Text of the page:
The discovery of 30 dead bodies in a boat carrying 600 people across the Mediterranean has again highlighted Europe’s failure to act in the face of an ongoing human tragedy.
Last week, as European Union leaders argued over the nomination of former Luxembourg Prime Minister Jean-Claude Juncker for the European Commission presidency, the sea crossings continued, with 5,500 migrants arriving in Italy at the weekend alone.
At the Brussels meeting, demands by Italy for greater action to halt the deadly exodus effectively fell off the agenda. But as news of the latest 30 deaths emerged yesterday, there was anger in Italy at the perceived lack of support from other EU members to stop the flow of immigrants from North Africa.
Italian rescuers found the bodies in the hold of a fishing boat from North Africa when they boarded the vessel to help the most vulnerable of almost 600 migrants in the ship.
An Italian navy doctor told AFP news agency that the dead had “likely suffocated” in the tiny space, and advised against removing the bodies in case there were poisonous gases in the hold.
A navy statement said some of the migrants may have drowned rather than suffocated, though it would not confirm whether there was water in the hold or how much.
“Another 30 dead in a boat. Another 30 deaths on the consciences of those who defend Mare Lorum [‘Their Sea’],” said Matteo Salvini, head of the anti-immigration Northern League party, in an ironic reference to the country’s “Mare Nostrum” (“Our Sea”) operation to rescue boat immigrants.
The League has warned Matteo Renzi, the Italian prime minister, that plucking asylum seekers and immigrants to safety from their rickety boats only helps the terrible trade in human trafficking and encourages more people to set out across the Mediterranean for Europe. Others say that leaving the immigrants to drown is not a humane option. A group of MPs in Mr Renzi’s centre-left Democratic Party, led by Michele Anzaldi, called Mr Salvini a “jackal”, and accused him of “speculating on the dead and tarnishing the name of the Italian government”.
Since political strife exploded with the 2011 Arab Spring, Italian deals with North African dictators to halt the flow of migrants have fallen apart and thousands of economic migrants have been joined by those fleeing war zones.
Italy has repeatedly asked the EU for more help in dealing with the influx. But the Italian news agency Ansa reported that reciprocity on asylum seekers and migrants, a point strongly pushed by Italy, was scratched from last week’s EU summit after pressure from northern European countries.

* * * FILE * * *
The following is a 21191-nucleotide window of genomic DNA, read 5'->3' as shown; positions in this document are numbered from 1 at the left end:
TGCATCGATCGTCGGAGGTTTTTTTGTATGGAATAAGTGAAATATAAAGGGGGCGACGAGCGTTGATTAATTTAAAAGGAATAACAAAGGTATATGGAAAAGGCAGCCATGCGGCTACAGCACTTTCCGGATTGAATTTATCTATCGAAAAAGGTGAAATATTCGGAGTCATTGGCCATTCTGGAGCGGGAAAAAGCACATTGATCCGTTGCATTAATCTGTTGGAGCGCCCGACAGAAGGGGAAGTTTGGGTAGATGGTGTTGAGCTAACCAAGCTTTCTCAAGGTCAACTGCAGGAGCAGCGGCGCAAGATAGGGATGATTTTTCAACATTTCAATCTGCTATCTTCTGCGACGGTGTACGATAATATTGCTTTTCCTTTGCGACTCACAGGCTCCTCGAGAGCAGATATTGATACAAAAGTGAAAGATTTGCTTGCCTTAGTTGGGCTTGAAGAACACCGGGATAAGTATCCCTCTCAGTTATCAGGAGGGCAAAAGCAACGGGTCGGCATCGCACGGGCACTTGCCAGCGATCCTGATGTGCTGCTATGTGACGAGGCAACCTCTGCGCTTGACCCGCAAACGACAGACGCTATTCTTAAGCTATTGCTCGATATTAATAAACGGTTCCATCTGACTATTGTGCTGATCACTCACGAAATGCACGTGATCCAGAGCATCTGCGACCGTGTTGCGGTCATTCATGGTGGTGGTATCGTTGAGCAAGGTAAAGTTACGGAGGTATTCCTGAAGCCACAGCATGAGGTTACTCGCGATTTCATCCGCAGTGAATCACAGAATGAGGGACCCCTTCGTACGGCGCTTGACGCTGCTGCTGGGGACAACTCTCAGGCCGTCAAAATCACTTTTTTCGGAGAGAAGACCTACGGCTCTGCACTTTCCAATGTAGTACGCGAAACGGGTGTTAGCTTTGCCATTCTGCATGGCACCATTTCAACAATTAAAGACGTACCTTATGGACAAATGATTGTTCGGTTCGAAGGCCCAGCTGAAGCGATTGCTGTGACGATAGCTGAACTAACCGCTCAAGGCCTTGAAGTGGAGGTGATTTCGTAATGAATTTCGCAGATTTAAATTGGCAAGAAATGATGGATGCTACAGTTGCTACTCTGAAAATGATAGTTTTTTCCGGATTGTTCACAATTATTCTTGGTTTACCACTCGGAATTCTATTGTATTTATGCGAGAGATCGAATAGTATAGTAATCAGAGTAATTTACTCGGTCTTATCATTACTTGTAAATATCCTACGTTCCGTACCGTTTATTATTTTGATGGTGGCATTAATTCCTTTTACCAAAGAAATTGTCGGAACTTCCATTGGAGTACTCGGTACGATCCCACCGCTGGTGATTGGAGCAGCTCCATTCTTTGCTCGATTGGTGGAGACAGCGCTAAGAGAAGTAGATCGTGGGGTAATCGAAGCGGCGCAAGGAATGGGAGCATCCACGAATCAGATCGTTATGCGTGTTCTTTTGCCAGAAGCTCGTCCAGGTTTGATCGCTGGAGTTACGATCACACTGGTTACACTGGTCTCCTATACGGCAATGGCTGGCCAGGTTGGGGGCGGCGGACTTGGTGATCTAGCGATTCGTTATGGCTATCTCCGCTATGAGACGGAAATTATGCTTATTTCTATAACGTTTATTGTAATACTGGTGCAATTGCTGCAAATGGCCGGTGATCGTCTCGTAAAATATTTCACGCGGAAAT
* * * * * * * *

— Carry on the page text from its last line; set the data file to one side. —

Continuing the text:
As Italian anger mounted over the latest tragedy, German President Joachim Gauck urged his country to be more involved with migrant rescues. “Refugees who land in Italy or Malta aren’t simply an Italian or Maltese problem,” he said.
Cecilia Malmström, the European Commissioner for Home Affairs, said the EU was working closely with Italy, Europol and Frontex, in fighting the criminal gangs that charged refugees their life savings to cross the Mediterranean in unsafe vessels.
Ms Malmström said that she had met the Italian Interior Minister Angelino Alfano on 26 June to discuss the crisis. “We are currently making €4m available in the framework of the Emergency Assistance to Italy, and we are looking at ways to contribute even more,” she said.
A source close to Jean-Claude Juncker, the man expected to be the next president of the European Commission, has said that Mr Junker might create a new commissioner post dedicated to the question of migration.
But Italy wants more radical action and is pressing for the EU border control agency Frontex to take over responsibility for rescuing refugees and migrants in the Mediterranean.
Back in April, Mr Renzi called for more commitment from the EU and signalled that he would use Italy’s latest six-month presidency of the EU Council, which begins today, to push for greater international involvement.
Mr Renzi’s predecessor as Prime Minister, Enrico Letta set up Mare Nostrum following two migrant disasters in October 2013, in which a boat capsized off the Sicilian island of Lampedusa, killing more than 360 people.
Today, Maurizio Gasparri, the Senate leader of Silvio Berlusconi’s Forza Italia party, blasted Mr Renzi’s “demented” navy operation and the “thousands of landings, deaths, tragedy, chaos. We cannot go on like this.”
Since the start of the year, more than 50,000 migrants have arrived on Italian shores, many saved from the sea by the country’s search-and-rescue forces.
At the current rate, the number of arrivals will soon pass the record 62,000 who arrived by sea in 2011, when numbers were swelled by the “Arab Spring” uprisings across North Africa.
The exodus has raised concerns that Italy is running out of resources to house and process the refugees.
The boat with 30 dead on board is being towed by the Italian navy and is today expected to arrive in Pozzallo on the south-east coast of Sicily.
“We cannot face this emergency alone,” Luigi Ammatuna, the Mayor of Pozzallo, told Ansa. “The only two refrigerated rooms in the cemetery are occupied by the bodies of migrants. Where will we put the 30 victims of this atrocious tragedy?”